12. Are you talking about the high deductible plans only covering $2-$3 million? n/t

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Response to SickOfTheOnePct (Reply #12)

Sat Jun 30, 2012, 11:01 PM

14. Yes.

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Response to SickOfTheOnePct (Reply #10)

Sat Jun 30, 2012, 11:05 PM

16. the hsa contribution limit for 2012 if $6,250 for family, $3,100 for individuals.

with an extra $1,000 allowed if age 55 or over.

http://www.hsacenter.com/2012limits.html

there's no limit on how much you can accumulate in an hsa, but not many will reach into the millions when you can only contribute a few thousand per year.

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Response to unblock (Reply #16)

Sat Jun 30, 2012, 11:09 PM

18. But you don't need it to be in the millions

After the deductible, there is still an insurance plan that pays much if not most of the cost.

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Response to RB TexLa (Original post)

Sat Jun 30, 2012, 10:39 PM

3. fear not. hsa's are of the greatest benefit to fairly well-off people, so it won't go away.

yes, that's quite cynical, but that's the way it is these days.

hsa are a form of partial self-insurance, which is something that is prudent only for those with the resources to stomach paying the super-sized deductible. moreover, the deduction is worth more for those in the higher tax brackets, and of greatest benefit for those who can contribute the maximum each year.

these are the people who are also able to contribute meaningfully to political campaigns, and their benefits will not be taken away anytime soon.

beyond that, i SERIOUSLY doubt they'll change the rules for contributions already made. any change would no doubt apply only to FUTURE contributions.

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Response to unblock (Reply #3)

Sat Jun 30, 2012, 10:41 PM

5. Yeah, Bush made them policy.

A test pad for privatizing social security, imo.

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Response to unblock (Reply #3)

Sat Jun 30, 2012, 10:48 PM

6. i get what you are saying. personally i think it is bullshit insurance

 

we have this plan and i hate it. we pay cash for everything out of our hsa account and never even get close to our deductible.

i am very hesitant using medical for check ups and other stuff cause it is me paying cash.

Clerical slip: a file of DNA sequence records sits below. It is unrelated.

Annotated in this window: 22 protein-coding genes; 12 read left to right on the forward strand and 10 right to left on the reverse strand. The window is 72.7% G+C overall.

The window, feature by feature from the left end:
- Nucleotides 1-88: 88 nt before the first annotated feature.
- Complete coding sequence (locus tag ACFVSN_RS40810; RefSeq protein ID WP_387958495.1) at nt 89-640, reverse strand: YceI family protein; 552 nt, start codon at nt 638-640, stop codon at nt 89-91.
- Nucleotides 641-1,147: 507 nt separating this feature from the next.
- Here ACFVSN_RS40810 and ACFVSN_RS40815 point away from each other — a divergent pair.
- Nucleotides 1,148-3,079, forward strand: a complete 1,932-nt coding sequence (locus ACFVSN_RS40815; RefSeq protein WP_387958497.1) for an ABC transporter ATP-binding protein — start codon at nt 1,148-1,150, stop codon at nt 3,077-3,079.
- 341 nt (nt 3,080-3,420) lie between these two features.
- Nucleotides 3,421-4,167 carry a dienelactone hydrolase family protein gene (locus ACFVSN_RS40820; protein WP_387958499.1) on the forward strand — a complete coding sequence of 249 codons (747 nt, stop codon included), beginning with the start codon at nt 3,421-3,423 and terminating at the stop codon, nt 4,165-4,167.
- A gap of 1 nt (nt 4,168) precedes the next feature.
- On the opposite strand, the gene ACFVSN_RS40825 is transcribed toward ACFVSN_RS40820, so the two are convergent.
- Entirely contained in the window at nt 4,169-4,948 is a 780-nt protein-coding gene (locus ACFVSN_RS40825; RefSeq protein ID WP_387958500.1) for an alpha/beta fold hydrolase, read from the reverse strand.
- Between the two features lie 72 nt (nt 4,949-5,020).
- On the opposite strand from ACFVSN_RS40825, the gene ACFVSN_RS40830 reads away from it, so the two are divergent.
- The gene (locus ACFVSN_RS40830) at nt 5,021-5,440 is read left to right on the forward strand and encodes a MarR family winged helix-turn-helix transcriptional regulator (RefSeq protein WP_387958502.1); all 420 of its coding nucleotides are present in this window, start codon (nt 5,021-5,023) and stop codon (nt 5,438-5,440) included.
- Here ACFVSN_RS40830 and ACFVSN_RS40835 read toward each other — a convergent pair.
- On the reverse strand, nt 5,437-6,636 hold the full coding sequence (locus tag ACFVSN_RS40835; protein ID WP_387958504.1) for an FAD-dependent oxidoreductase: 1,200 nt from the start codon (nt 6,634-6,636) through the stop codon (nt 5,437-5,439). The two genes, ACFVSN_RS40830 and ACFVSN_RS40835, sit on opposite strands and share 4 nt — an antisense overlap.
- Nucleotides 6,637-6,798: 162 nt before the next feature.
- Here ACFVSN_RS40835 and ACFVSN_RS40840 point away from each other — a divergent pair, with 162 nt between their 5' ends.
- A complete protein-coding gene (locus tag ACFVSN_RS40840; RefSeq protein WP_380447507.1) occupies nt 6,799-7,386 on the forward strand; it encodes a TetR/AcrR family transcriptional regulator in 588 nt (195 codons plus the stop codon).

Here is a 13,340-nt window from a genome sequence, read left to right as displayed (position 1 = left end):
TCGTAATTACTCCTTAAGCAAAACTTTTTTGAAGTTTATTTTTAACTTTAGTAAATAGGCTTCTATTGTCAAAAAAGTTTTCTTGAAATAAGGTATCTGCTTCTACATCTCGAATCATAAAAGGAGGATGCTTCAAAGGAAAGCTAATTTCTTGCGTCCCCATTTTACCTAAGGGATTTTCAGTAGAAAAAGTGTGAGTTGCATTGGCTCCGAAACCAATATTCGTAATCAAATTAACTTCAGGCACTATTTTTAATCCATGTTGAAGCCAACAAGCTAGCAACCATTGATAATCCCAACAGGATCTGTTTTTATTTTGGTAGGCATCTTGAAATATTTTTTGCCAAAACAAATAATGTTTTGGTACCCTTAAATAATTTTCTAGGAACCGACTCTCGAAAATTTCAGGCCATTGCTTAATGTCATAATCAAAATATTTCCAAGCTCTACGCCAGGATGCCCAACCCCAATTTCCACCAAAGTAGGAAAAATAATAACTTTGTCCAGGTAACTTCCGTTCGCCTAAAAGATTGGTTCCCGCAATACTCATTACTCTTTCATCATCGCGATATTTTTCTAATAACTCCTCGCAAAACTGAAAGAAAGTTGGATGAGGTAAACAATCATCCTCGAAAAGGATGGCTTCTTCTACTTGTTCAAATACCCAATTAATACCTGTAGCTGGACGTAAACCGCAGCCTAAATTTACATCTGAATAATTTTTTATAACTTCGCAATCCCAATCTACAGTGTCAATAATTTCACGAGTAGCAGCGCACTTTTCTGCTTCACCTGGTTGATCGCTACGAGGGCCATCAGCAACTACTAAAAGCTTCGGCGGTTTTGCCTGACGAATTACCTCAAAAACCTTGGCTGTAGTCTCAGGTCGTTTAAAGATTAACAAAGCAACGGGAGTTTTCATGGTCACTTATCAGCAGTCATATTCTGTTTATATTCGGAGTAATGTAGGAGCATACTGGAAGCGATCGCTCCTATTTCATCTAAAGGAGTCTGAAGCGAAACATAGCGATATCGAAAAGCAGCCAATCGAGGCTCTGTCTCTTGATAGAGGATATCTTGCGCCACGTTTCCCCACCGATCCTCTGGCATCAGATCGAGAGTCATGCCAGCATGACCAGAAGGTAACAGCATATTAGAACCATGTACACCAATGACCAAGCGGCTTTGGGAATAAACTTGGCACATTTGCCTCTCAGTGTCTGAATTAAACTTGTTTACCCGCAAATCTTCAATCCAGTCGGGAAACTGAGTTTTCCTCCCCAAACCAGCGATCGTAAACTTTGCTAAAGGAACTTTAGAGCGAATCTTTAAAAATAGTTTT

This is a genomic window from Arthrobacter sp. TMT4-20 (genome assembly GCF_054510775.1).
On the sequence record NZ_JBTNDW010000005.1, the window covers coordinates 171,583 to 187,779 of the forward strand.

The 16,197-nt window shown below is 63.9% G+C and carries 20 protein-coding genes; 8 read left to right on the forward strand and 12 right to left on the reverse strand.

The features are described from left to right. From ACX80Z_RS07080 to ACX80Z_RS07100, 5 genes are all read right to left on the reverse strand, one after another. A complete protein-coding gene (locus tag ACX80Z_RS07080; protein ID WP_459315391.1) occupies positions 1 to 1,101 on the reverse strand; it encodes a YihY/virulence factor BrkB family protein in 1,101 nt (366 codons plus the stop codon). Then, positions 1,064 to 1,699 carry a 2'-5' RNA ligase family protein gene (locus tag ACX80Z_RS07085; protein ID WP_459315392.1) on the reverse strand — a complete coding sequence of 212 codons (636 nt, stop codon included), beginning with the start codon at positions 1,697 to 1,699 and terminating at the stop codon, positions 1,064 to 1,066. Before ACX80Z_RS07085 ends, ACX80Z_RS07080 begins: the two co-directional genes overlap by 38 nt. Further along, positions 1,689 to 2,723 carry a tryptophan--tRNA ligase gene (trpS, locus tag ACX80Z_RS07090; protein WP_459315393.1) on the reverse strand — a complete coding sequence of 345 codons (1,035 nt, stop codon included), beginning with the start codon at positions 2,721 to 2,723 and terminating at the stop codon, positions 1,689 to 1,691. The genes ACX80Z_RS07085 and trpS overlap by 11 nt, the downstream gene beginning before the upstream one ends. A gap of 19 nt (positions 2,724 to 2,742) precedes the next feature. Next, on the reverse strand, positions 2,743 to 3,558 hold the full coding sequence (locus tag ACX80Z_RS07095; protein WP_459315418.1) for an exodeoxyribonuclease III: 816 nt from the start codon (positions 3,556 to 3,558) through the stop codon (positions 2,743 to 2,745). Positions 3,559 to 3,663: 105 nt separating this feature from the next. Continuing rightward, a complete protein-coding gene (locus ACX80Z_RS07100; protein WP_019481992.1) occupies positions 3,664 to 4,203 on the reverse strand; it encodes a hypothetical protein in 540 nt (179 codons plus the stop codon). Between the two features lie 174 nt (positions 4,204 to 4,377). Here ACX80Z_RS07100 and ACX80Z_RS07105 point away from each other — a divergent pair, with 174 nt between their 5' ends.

i dont get the rave about this type of insurance.

hate it.

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Response to seabeyond (Reply #6)

Sat Jun 30, 2012, 10:49 PM

7. I pay out of pocket when I've had to. I don't want to pull anything out of the HSA.

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Response to seabeyond (Reply #6)

Sat Jun 30, 2012, 10:59 PM

13. well the idea is that it's cheaper if you don't eat up the deductible because the premiums are lower

but the premiums are still mighty expensive in my experience.

in your case it sounds like you are indeed saving money, which is great, but at the cost of refusing health care that perhaps you shouldn't be refusing.

that's the problem i see with high-deductible plans. it gets people to skimp on the relatively cheap stuff, which often heads off the rather more expensive problem down the road. but the cheap test up front is out of pocket and the expensive fix later on is covered once the deductible is met. so the incentive to save are on the wrong parts.


personally, i have an hsa and i'm always hitting the $5,700(!) deductible, basically due to my migraines alone (200-250 a year, and zomig ain't cheap). it's almost a toss-up between this plan and the "traditional" plan, but once i hit my very high deductible, there's zero co-pay for office visits and procedures. so anything other than meds is completely free. THAT makes it worthwhile.

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Response to unblock (Reply #3)

Sat Jun 30, 2012, 10:51 PM

9. You should be fine--it's a great deal for affluent people

not so much for anyone else.

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Response to Lydia Leftcoast (Reply #9)

Sat Jun 30, 2012, 11:06 PM

17. Not quite. I'm not affluent, & I'm in my employer's HSA

 

The saving grace for me is that the employer puts money in the account quarterly, and I've got a deduction set up from my pay to cover the rest of the deductible over the course of the year. So it's working out forme ok--but it sure wouldn't if I had to pay the annual $5K deductible on my own.

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Response to DisgustipatedinCA (Reply #17)

Sat Jun 30, 2012, 11:35 PM

20. That's not an HSA, which is for self-employed people or those who have no medical benefits

at work. The trouble with an HSA is that 1) you have to have a high deductible insurance policy, but if the deductible is too high, it doesn't qualify, and 2) if the deductible isn't all that high, the premiums will be sky high, especially if you're over 50. Even if you can afford both the deductible and the premiums, all you're doing is prepaying your deductible.

It's the Republicans' idea of a good deal.

If your employer pays for it, it's an FSA, a flexible spending account.

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Response to Lydia Leftcoast (Reply #20)

Sun Jul 1, 2012, 12:03 AM

21. No, that's not true.

As I understand, certain insurance plans (usually high deductible) qualify you to have an HSA account. These can be from employer offered insurance or privately purchased. I know this because my husband's employer only offers high-deductible plans now and we qualify for an HSA account. They actually opened the accounts for all employees on the insurance and deposited $500 to get everyone started (we are on our own now). It is NOT an FSA.